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"Queen of spades" cropped cardigan in Tunisian Crochet

THE MAKING OF A LOVELY CARDIGAN IN TUNISIAN CROCHET In the last little while, as you may have noticed, I have been working on an ambitious project: the creation of a Tunisian crochet garment, using a leaf motif (or "spades", as I preferred to call it) already seen in some wonderful knitting projects. First, I thought about replicating the spade pattern in Tunisian crochet, which was not difficult, as I have created similar patterns before - you can find them, for example, in these projects of mine: Leaf it On Shawl , Leaf it On Scarf , Leaf it On Cowl .  Leaf it On Scarf Next, I thought it best to make a garment that had a simple workmanship, i.e. worked flat, and not in the round, to avoid, at least initially, over-complicating the design. A cardigan, therefore, was the best choice. Next, I chose a yarn that I liked and opted for a fine multicoloured yarn. This was the result: "QUEEN OF SPADES" - THE CAL! I liked the finished garment very much, and so did you, whic

PATTERN RELEASE: Tunisian Crochet Honeycomb Pillowcase

I crocheted this two-tone Pillowcase in Tunisian crochet “Honeycomb Stitch” months ago and I finally got to writing the pattern for it now. Pictures I posted on my Instagram feed had a fairly good response, so I thought a pattern for this beauty would be appreciated. I find the texture of this stitch particularly elegant and perfect for creating beautiful and stylish home ornaments, like cushion covers, small blankets, seat covers and similar. Doesn’t it look amazing?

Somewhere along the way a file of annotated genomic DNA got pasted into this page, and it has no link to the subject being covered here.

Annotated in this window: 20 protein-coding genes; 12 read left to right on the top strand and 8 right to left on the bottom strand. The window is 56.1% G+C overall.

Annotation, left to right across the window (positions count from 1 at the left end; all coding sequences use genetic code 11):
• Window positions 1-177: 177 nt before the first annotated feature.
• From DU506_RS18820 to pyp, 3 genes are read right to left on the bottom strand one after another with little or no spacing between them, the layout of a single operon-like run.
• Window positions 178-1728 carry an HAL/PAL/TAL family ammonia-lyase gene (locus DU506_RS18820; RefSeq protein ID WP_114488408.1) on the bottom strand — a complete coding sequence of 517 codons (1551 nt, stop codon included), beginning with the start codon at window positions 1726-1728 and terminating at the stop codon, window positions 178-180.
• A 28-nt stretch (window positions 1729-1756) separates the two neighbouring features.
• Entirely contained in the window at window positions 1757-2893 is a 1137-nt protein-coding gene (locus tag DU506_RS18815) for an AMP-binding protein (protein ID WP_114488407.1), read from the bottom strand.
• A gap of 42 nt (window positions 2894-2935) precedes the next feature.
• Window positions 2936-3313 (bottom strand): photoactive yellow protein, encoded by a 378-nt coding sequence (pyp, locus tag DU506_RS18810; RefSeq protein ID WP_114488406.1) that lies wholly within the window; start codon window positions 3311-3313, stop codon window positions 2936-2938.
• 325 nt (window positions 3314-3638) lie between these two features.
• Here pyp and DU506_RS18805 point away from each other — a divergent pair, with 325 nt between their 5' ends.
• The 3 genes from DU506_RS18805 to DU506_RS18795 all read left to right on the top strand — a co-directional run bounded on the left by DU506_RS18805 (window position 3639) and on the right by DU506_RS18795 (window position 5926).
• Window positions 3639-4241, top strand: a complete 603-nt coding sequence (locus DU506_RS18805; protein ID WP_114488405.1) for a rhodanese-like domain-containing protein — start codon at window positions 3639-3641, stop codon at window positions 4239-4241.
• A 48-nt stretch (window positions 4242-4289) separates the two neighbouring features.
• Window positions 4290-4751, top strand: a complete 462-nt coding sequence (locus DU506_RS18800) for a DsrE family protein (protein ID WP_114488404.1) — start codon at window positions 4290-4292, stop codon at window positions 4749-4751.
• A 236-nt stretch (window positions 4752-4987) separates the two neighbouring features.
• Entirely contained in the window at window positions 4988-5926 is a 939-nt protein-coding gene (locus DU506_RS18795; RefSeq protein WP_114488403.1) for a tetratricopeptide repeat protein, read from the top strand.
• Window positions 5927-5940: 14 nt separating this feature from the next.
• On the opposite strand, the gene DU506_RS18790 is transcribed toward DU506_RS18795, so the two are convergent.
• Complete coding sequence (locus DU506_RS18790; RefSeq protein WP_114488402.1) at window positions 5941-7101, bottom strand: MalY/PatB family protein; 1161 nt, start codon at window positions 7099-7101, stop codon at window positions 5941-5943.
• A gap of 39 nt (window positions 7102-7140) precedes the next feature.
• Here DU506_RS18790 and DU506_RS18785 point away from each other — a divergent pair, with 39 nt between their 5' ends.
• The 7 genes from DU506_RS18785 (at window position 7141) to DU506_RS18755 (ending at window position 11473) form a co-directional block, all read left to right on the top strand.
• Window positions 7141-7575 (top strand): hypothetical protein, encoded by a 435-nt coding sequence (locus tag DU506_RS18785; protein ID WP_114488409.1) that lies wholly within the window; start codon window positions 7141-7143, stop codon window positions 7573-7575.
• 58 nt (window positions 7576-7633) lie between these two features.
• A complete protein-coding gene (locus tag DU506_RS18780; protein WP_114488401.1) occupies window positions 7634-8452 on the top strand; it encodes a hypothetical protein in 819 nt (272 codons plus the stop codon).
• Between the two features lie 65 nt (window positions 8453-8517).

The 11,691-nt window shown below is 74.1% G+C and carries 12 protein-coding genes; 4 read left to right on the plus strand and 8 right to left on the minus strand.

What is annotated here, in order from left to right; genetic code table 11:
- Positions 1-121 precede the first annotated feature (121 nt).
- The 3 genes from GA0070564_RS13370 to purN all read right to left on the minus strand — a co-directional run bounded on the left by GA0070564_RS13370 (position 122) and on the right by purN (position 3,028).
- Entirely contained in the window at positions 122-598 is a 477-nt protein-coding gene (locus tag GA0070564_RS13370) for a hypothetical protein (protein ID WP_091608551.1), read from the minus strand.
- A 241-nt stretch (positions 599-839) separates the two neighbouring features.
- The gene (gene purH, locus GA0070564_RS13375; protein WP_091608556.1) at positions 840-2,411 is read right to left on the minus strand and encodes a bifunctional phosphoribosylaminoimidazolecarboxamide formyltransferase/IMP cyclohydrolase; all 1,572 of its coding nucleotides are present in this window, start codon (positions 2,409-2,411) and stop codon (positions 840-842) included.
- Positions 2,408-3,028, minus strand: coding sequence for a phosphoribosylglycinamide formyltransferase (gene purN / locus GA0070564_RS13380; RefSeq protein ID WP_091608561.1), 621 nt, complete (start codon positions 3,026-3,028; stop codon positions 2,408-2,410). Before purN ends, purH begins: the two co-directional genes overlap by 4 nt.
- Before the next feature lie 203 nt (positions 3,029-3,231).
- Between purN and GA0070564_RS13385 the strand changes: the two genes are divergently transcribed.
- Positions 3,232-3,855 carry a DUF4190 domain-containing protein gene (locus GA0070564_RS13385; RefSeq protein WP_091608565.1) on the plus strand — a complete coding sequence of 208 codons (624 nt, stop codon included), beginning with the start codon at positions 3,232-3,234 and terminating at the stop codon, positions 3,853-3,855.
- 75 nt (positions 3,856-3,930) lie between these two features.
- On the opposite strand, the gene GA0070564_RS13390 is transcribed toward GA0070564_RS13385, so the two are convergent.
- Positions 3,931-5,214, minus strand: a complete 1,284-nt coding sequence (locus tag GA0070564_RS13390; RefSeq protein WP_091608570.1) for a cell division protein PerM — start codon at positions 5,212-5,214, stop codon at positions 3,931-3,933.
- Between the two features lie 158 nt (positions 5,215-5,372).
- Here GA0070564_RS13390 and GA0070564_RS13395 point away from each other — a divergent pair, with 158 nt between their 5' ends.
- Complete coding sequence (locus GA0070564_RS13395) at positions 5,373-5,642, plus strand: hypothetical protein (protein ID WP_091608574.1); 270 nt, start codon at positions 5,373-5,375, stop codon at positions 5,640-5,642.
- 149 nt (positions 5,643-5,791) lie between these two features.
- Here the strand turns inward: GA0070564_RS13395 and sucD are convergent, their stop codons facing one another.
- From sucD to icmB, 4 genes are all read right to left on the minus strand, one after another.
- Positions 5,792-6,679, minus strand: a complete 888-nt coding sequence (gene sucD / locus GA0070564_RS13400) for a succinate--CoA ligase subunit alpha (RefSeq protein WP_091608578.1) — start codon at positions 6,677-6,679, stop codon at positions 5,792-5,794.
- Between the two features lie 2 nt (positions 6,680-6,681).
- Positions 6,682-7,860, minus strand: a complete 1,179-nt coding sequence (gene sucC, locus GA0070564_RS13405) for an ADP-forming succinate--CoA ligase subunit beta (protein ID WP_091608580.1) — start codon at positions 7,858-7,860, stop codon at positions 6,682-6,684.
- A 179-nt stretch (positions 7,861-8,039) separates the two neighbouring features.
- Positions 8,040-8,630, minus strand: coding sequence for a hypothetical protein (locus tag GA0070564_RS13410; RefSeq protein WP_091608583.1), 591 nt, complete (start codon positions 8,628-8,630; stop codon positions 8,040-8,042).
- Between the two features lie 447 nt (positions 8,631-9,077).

Honeycomb Tunisian crochet Pillowcase
Honeycomb Tunisian crochet Pillowcase

Tunisian Crochet 

I often wonder how many crocheters know or like Tunisian crochet. It is probably much less known and used than standard crochet, but I think many might be scared to learn a new technique, or are afraid it could be very complicated… but it isn’t! It actually is extremely easy, probably even easier than standard crochet or even knitting (I might make some video tutorials teaching the basics of Tunisian crochet soon in my YouTube Channel Hookloopsarah. Good idea? Let me know!) Also, Tunisian crochet might seem a bit boring: there are not as many different stitches as in standard crochet, apparently. This is probably true, but let me tell you: some stitches and techniques are so beautiful you end up wanting to learn Tunisian just so you can learn those stitches, too. You can see good examples of this in some of my most successful works: the Tunisian spiral, the Dragon Tail Shawlette, my Japanese in Tunisia bag, and more.

Examples of my works in Tunisian Crochet

The Tunisian Honeycomb Stitch

And how not to fall in love with the Honeycomb Stitch of this pillow cover, too? There is a similar stitch that’s maybe better known, the Tunisian Smock Stitch, which produces a similar texture but uses a different technique, so don’t confuse them: two different names for two different techniques and textures.

Pattern details and where to find it

I particularly love the yarn I used for this project: it’s called “Tube Cotton” and is by ICE Yarns; it is mainly cotton and is slightly stretchy, it’s like a ribbon yarn, but thinner and much easier to work than usual jersey or t-shirt yarn, so soft and cosy! As for the pattern for this pillowcase in Tunisian crochet Honeycomb stitch, as usual I tried to make it as simple and clear as possible, with many photos explaining every step of the process, using standard US terminology. You can find it in my Etsy shop, on Ravelry and LoveCrochet (take a look at my “Where to find my patterns & items” section above for all my links).

Honeycomb Tunisian crochet Pillowcase
Honeycomb Tunisian crochet Pillowcase

Honeycomb Tunisian crochet Pillowcase
Honeycomb Tunisian crochet Pillowcase


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